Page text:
It is important to point out that the mechanisms by which BMAA affects cell proliferation or triggers cell death can be different depending on the brain area. Recently, we demonstrated that exposure to BMAA reduced striatal neural stem cell proliferation through apoptosis and G2/M arrest31. This may be explained by the differences in cell types between striatum and hippocampus. Moreover, the low susceptibility of primary hippocampal neurons to BMAA exposure may be related to the expression of glutamate receptors. Although studies have shown that primary rat neurons grown in culture for 8 days express glutamate receptors, they might not be fully sensitive to glutamate toxicity42,43. However, other studies have shown that primary rat neurons are sensitive to glutamate agonists such as quinolinic acid, kainic acid and glutaric acid at this stage of culture44,45,46. It is also possible that different neuronal populations may be more or less sensitive to BMAA exposure, which may explain the variability in the viability of primary neurons in our study.
Neural stem cells give rise to diverse populations of neurons, followed by astrocytes and oligodendrocytes, during embryogenesis47. Production of the correct number and subtype of cells during a critical development window is vital for the formation of functional neural circuitry, and defects in this process contribute to neurodevelopmental and neurological disorders48. Interestingly, non-cytotoxic BMAA concentrations altered the spontaneous neuronal, astrocytic and oligodendrocytic differentiation in both exposed neural stem cells and daughter cells, demonstrating that the impairments in neural stem cells differentiation can be mitotically inherited to daughter cells after a multitude of cell divisions. The observed effects may be related to previous studies showing that neonatal exposure to BMAA caused cognitive impairments, neuronal degeneration, cell loss, calcium deposits, and astrogliosis in the hippocampus of adult rats21,24,49.
The regulation of neurite outgrowth is another crucial process during brain development. Neurons grow out cellular processes, termed neurites, to establish synaptic connections with other neurons, forming highly specialized networks50. Abnormal neurite outgrowth and neuronal migration can cause impaired brain functions, where cognitive and motor deficits are the most frequent consequences51. Neurons derived from neural stem cells treated with BMAA demonstrated a significantly compromised neurite network even at the lowest concentration tested (50 µM). The effects on the neurite outgrowth also persisted in the daughter cells. Notably, primary neurons treated with 50 µM to 3 mM BMAA did not present any similar alteration.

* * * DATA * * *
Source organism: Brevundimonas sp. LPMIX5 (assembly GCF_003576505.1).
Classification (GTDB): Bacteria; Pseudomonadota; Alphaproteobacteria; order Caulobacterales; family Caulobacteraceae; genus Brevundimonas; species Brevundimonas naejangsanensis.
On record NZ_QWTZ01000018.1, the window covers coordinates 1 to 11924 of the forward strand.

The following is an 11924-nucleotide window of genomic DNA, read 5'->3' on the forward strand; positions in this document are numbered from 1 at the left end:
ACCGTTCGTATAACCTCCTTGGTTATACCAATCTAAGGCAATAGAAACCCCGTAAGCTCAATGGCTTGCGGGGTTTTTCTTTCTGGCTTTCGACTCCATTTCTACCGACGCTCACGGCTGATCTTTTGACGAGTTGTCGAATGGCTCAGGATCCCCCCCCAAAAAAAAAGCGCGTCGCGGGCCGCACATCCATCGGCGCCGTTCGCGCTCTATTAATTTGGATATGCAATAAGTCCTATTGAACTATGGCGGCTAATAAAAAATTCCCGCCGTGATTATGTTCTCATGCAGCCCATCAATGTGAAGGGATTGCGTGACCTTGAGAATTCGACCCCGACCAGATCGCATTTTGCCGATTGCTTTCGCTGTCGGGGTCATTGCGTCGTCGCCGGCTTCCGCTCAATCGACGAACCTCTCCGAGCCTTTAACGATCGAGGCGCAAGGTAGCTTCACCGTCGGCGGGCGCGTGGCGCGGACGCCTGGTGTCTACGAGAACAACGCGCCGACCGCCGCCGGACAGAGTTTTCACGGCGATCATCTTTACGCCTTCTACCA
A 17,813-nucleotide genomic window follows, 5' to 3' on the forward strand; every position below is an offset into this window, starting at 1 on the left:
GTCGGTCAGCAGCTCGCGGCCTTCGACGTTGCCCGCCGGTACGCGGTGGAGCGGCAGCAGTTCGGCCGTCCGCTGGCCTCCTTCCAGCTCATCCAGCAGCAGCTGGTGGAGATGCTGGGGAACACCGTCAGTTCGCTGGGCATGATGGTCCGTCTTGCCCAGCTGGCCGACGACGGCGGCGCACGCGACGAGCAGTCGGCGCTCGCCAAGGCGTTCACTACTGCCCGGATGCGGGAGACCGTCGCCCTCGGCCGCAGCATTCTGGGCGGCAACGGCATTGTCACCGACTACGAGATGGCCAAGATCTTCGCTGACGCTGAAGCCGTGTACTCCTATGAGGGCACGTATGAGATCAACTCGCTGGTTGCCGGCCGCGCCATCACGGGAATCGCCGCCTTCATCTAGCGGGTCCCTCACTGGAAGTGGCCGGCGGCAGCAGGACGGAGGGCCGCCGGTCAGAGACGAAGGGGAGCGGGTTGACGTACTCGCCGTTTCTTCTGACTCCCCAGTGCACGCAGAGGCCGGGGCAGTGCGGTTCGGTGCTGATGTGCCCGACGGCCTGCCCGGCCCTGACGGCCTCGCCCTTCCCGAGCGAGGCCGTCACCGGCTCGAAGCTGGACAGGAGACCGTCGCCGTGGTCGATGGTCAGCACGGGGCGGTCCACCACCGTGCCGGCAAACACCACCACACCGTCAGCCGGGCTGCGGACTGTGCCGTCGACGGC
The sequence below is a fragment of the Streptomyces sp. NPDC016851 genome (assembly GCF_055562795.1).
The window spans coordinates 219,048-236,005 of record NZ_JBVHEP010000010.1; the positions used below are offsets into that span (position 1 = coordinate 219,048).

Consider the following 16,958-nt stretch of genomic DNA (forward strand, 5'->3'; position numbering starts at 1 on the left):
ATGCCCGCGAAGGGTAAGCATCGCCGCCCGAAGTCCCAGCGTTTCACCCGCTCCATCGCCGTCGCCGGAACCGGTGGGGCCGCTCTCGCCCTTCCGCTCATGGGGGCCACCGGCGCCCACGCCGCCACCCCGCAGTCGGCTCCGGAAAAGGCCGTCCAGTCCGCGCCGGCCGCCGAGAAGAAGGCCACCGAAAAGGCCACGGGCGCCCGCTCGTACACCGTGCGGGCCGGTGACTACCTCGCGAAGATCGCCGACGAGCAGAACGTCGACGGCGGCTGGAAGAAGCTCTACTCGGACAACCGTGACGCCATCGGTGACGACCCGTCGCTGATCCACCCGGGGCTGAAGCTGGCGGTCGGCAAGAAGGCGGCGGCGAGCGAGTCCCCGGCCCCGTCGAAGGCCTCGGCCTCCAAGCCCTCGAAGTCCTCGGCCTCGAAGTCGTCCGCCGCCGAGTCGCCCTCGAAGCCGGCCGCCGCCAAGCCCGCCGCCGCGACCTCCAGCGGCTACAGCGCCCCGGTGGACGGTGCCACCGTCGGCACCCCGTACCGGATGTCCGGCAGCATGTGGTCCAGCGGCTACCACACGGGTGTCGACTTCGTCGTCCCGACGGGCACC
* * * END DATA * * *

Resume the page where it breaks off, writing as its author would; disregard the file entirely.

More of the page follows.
Epigenetic mechanisms play a critical regulatory role in neural stem cell proliferation and differentiation, and DNA methylation is a key modulator52. DNA methylation can influence neural cell identities and altered global DNA methylation often result in cell death during differentiation53. Several neurodevelopmental disorders have been linked to proteins involved in the regulation of DNA modification and DNA methylation is closely correlated to stem cell-related diseases27. In line with previous studies demonstrating that various toxic agents can induce global DNA hypomethylation54,55,56, BMAA was found to decrease global DNA methylation in neural stem cells. The BMAA-induced effects on neural stem cell proliferation and differentiation, which were mitotically inherited to unexposed cells, could therefore be related to an altered DNA methylation pattern. However, more studies are necessary to identify the specific genes that are hypomethylated and potentially activated by BMAA.
In conclusion, this study provides additional evidence that neural stem cells are more susceptible to BMAA exposure than primary neurons. While BMAA only reduced cell proliferation in primary hippocampal neurons at the highest concentration 3 mM, neural stem cells were clearly affected even at the lowest concentration tested (50 μM). The heritable programming effects induced by BMAA in hippocampal neural stem cells on caspase-independent apoptosis and neural differentiation support the idea that developmental exposures can result in long-lasting brain changes, which may lead to neurodevelopmental disorders or predispose to brain disease later in life.
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Pierozan, P., Cattani, D. & Karlsson, O. Hippocampal neural stem cells are more susceptible to the neurotoxin BMAA than primary neurons: effects on apoptosis, cellular differentiation, neurite outgrowth, and DNA methylation. Cell Death Dis 11, 910 (2020). https://doi.org/10.1038/s41419-020-03093-6